Jess smiled. “Correct, Lieutenant…” She checked his name patch, “…Douglas. And this is First Officer Santhias Dekstra.”

Douglas cleared his throat and stiffened into a more military posture.

“You and your first officer are to be transferred to Defender for interrogation, ma’am, while the boarding party makes a thorough search of your ship.”

Her nerves twanged. “Oh? Is there some sort of problem, Lieutenant? We’re on our way to the space station to dock. I wouldn’t want to miss my arrival slot.”

“Those are my orders.”

“We’ll comply, of course. Please,” she thrust out a hand. “Lead on.”

She followed the officer through to the airlock off the hold and into the cutter, Santh at her heels. This was unexpected. And scary. Usually they searched the ship, looked at the trade manifestos and left empty-handed. She exchanged a look with Santh. He’d know enough to keep his mouth shut. If this trip was intended to unsettle them the move had worked. The butterflies in her stomach were performing a salsa.

The warship’s side loomed like an apartment block with a few lighted windows. The cutter aimed for the window with the flashing light and slid into the vessel’s interior. A few minutes for the airlock to air up and they were out. Jess sniffed the air. Not even a hint of mustiness or cooking. Their filters were obviously better than Saintly Maid’s.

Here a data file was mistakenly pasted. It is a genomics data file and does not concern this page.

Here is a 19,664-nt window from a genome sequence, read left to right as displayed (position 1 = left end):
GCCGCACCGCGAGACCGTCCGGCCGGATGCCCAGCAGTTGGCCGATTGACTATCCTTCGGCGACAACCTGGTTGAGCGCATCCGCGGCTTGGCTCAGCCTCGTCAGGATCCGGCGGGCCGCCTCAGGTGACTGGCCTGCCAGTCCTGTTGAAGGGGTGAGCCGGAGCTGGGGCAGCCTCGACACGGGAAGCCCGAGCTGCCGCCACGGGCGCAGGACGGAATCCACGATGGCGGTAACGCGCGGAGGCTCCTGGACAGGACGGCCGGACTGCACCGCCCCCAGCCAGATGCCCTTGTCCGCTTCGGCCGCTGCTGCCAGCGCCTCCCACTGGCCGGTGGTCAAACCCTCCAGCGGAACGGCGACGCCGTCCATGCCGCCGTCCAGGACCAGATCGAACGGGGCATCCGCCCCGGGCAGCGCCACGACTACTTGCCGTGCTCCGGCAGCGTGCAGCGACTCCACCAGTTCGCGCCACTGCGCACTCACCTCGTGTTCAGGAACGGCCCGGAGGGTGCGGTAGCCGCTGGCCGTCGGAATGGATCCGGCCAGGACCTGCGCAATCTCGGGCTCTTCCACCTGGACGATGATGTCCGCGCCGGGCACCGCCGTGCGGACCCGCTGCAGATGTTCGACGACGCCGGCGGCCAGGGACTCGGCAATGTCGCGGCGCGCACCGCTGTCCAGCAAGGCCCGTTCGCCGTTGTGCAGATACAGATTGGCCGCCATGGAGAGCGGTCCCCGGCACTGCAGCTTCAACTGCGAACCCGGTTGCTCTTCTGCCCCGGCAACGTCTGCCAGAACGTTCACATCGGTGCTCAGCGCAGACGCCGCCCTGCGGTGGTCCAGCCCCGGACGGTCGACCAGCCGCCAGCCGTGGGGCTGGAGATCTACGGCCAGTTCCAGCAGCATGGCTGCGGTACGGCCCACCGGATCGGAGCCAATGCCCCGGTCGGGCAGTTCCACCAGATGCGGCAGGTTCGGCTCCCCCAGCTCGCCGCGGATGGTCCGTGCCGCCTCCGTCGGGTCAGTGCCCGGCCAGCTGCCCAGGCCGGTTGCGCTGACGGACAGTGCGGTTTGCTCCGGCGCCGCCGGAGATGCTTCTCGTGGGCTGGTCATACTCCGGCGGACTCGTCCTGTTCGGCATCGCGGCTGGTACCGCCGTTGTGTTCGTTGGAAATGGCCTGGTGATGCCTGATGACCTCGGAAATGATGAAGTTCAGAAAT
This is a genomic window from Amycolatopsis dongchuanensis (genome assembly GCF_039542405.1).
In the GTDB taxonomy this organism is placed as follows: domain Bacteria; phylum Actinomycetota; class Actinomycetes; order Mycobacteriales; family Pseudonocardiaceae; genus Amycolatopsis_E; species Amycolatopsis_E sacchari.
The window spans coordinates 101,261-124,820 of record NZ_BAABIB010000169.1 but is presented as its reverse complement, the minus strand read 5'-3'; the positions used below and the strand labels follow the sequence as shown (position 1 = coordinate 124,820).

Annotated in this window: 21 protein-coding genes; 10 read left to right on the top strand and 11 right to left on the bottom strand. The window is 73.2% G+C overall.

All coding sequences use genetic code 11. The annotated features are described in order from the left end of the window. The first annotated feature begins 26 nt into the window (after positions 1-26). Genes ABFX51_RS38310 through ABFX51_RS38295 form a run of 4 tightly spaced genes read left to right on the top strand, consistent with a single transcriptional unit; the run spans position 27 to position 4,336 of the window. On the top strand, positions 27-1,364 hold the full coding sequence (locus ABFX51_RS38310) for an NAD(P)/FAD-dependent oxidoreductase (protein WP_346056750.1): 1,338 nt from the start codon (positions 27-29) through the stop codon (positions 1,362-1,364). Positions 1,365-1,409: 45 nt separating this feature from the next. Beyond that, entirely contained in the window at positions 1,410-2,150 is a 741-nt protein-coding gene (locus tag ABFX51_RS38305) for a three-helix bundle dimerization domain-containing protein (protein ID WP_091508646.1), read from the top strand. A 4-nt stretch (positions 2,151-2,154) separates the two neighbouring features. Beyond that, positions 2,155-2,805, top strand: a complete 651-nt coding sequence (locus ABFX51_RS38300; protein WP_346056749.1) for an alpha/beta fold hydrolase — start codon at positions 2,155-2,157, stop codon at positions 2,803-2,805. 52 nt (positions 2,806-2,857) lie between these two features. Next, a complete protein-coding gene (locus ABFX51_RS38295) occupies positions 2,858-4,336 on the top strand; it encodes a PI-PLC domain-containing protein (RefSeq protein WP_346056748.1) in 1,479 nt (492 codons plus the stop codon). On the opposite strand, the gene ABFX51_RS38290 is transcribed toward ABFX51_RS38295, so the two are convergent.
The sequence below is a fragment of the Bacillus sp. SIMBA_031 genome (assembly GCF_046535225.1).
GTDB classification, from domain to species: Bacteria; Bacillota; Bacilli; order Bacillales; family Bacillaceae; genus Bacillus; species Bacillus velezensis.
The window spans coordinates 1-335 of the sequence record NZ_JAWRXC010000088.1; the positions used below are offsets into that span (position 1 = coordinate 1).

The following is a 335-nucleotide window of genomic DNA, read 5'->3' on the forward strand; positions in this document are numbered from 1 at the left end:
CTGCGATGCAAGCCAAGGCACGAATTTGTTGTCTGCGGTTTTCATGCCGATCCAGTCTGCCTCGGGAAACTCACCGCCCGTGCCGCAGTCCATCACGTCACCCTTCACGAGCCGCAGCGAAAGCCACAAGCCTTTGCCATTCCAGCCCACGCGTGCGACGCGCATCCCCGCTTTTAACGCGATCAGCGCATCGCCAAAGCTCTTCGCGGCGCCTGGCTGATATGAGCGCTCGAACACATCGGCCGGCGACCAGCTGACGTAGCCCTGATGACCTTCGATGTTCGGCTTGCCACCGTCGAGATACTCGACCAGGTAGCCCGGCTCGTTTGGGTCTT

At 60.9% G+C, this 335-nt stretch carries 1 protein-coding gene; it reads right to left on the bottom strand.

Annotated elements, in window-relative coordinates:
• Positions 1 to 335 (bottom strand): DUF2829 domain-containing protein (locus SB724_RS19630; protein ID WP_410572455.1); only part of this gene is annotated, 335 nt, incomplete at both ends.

Jess and Santh walked together, the troopers behind them, while Lieutenant Douglas led the way to a transit foyer, where he pressed a button to summon a car.

Jess stared around her at clean grey walls and floors, and a row of no less than ten lifts. Strewth. The buttons went up to thirty. Thirty levels. This ship was huge. A group of people appeared from a doorway, also heading for the transit foyer. Three senior officers. She fixed her ‘not sure why this is happening but I’m being co-operative’ expression on her face as they approached.

Well, well, well. The captain, a senior commander and a rather dishy admiral. Tall, thick brown hair, heavy eyebrows over blue eyes that right now were shifting his gaze over her body and most especially down the carefully-judged split at the front of her shirt. She smiled at him, taking care to adjust her hair while she did so. Now what would a Star Fleet admiral be doing at Nordheim?

Beside her, Lieutenant Douglas and the two escorts stiffened to parade ground attention.

The admiral stopped in front of her, still staring. “What have we here, Lieutenant?”

The look in his eye sent a sexy shimmy down her spine. No prizes for guessing what was on his mind right now. And under different circumstances, she wouldn’t mind. No, not at all.

“Captain and First Officer of a suspicious ship, Sir. The Saintly Maid. They’re here for interrogation.”